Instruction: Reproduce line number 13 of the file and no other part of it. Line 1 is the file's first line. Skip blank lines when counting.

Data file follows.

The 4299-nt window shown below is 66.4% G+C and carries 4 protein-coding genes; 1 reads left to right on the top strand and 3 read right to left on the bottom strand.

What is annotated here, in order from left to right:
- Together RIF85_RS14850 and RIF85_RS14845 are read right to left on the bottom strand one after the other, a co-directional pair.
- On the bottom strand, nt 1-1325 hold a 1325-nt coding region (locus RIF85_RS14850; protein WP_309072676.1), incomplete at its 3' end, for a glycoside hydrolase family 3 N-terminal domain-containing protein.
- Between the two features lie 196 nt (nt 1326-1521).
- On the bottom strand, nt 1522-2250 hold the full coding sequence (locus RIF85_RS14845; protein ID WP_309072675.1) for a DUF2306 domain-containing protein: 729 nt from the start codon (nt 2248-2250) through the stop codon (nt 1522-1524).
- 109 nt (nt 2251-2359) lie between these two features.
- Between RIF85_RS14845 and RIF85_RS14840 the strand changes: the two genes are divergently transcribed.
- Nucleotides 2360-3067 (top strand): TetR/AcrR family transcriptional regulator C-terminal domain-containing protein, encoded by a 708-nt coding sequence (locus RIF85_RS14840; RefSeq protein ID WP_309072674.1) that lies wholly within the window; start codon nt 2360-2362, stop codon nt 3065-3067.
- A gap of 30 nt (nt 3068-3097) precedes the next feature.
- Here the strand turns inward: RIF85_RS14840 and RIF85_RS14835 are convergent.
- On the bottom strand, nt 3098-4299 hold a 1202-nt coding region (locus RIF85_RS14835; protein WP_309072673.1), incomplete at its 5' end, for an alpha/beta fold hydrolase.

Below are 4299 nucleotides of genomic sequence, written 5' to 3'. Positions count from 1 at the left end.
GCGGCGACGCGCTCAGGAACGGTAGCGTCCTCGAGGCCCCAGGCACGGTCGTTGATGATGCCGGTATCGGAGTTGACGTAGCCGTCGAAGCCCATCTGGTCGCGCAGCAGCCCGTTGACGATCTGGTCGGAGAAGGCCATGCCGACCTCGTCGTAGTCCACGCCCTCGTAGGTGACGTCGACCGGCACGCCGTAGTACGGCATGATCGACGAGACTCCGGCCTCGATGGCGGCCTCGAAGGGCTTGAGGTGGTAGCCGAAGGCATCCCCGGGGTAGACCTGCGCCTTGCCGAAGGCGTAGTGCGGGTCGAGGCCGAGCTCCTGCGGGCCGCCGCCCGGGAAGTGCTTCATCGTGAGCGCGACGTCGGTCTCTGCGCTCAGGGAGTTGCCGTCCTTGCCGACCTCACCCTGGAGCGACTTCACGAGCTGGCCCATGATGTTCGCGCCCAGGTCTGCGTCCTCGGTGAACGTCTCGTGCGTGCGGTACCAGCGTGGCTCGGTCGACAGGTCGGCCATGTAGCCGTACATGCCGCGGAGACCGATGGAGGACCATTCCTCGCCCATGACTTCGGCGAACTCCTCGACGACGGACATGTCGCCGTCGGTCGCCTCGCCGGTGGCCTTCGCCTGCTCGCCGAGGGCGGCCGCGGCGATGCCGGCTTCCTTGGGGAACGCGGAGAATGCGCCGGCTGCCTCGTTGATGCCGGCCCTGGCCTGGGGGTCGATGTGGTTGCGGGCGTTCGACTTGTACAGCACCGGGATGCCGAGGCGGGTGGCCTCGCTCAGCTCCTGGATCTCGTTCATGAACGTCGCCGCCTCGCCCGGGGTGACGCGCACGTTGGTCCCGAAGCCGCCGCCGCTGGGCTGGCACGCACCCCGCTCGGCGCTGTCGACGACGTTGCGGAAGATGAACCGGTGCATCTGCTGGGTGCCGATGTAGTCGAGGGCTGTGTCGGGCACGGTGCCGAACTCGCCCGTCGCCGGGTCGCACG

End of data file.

Below are 4299 nucleotides of genomic sequence, written 5' to 3'. Positions count from 1 at the left end.